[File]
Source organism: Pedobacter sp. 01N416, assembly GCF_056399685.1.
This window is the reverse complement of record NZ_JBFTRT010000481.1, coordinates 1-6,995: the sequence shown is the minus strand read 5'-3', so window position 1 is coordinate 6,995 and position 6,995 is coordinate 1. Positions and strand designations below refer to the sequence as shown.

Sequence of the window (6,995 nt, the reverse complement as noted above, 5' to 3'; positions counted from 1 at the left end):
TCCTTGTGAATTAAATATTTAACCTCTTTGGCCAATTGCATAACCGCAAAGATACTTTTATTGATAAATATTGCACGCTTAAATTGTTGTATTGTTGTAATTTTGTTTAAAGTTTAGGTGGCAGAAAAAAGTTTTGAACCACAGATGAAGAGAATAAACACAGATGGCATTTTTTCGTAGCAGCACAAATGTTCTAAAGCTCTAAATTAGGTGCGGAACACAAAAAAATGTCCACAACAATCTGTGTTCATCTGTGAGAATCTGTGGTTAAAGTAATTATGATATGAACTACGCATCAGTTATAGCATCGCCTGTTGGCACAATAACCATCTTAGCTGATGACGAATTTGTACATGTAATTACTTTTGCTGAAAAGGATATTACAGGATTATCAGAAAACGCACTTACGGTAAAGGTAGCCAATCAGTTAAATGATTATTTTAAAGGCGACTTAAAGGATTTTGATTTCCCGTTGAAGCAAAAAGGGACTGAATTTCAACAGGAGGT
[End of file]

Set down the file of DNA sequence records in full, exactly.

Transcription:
Source organism: Pedobacter sp. 01N416, assembly GCF_056399685.1.
This window is the reverse complement of record NZ_JBFTRT010000481.1, coordinates 1-6,995: the sequence shown is the minus strand read 5'-3', so window position 1 is coordinate 6,995 and position 6,995 is coordinate 1. Positions and strand designations below refer to the sequence as shown.

Sequence of the window (6,995 nt, the reverse complement as noted above, 5' to 3'; positions counted from 1 at the left end):
TCCTTGTGAATTAAATATTTAACCTCTTTGGCCAATTGCATAACCGCAAAGATACTTTTATTGATAAATATTGCACGCTTAAATTGTTGTATTGTTGTAATTTTGTTTAAAGTTTAGGTGGCAGAAAAAAGTTTTGAACCACAGATGAAGAGAATAAACACAGATGGCATTTTTTCGTAGCAGCACAAATGTTCTAAAGCTCTAAATTAGGTGCGGAACACAAAAAAATGTCCACAACAATCTGTGTTCATCTGTGAGAATCTGTGGTTAAAGTAATTATGATATGAACTACGCATCAGTTATAGCATCGCCTGTTGGCACAATAACCATCTTAGCTGATGACGAATTTGTACATGTAATTACTTTTGCTGAAAAGGATATTACAGGATTATCAGAAAACGCACTTACGGTAAAGGTAGCCAATCAGTTAAATGATTATTTTAAAGGCGACTTAAAGGATTTTGATTTCCCGTTGAAGCAAAAAGGGACTGAATTTCAACAGGAGGT